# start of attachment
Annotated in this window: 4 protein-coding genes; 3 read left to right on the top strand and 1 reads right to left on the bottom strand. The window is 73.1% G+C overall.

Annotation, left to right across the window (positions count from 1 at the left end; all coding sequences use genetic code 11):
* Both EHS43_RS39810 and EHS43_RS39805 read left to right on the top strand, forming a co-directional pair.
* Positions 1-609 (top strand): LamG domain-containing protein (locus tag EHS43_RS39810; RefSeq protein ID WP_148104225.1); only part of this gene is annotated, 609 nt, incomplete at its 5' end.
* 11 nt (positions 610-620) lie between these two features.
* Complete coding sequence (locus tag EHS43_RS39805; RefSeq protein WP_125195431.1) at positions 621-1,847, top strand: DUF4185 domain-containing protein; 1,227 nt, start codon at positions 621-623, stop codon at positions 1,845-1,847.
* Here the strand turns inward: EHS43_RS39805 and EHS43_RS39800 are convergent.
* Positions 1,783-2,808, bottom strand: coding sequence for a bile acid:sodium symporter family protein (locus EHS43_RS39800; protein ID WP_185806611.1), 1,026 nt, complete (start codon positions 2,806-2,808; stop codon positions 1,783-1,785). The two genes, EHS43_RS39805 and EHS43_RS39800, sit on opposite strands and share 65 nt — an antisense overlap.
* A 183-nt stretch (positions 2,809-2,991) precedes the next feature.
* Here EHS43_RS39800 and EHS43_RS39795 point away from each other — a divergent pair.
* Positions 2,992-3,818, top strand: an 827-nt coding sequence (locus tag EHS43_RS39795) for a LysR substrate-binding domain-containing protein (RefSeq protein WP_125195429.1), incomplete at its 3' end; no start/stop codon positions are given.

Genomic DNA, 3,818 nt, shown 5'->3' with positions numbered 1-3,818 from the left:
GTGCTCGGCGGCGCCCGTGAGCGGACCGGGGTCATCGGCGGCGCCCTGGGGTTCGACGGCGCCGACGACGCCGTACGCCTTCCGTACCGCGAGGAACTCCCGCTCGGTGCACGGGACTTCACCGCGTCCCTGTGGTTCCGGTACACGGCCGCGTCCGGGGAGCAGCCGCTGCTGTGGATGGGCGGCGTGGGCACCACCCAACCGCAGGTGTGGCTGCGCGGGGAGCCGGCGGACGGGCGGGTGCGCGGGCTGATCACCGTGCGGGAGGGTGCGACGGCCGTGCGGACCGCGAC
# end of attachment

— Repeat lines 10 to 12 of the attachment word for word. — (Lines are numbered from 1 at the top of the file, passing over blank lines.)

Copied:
* Here EHS43_RS39800 and EHS43_RS39795 point away from each other — a divergent pair.
* Positions 2,992-3,818, top strand: an 827-nt coding sequence (locus tag EHS43_RS39795) for a LysR substrate-binding domain-containing protein (RefSeq protein WP_125195429.1), incomplete at its 3' end; no start/stop codon positions are given.

Genomic DNA, 3,818 nt, shown 5'->3' with positions numbered 1-3,818 from the left: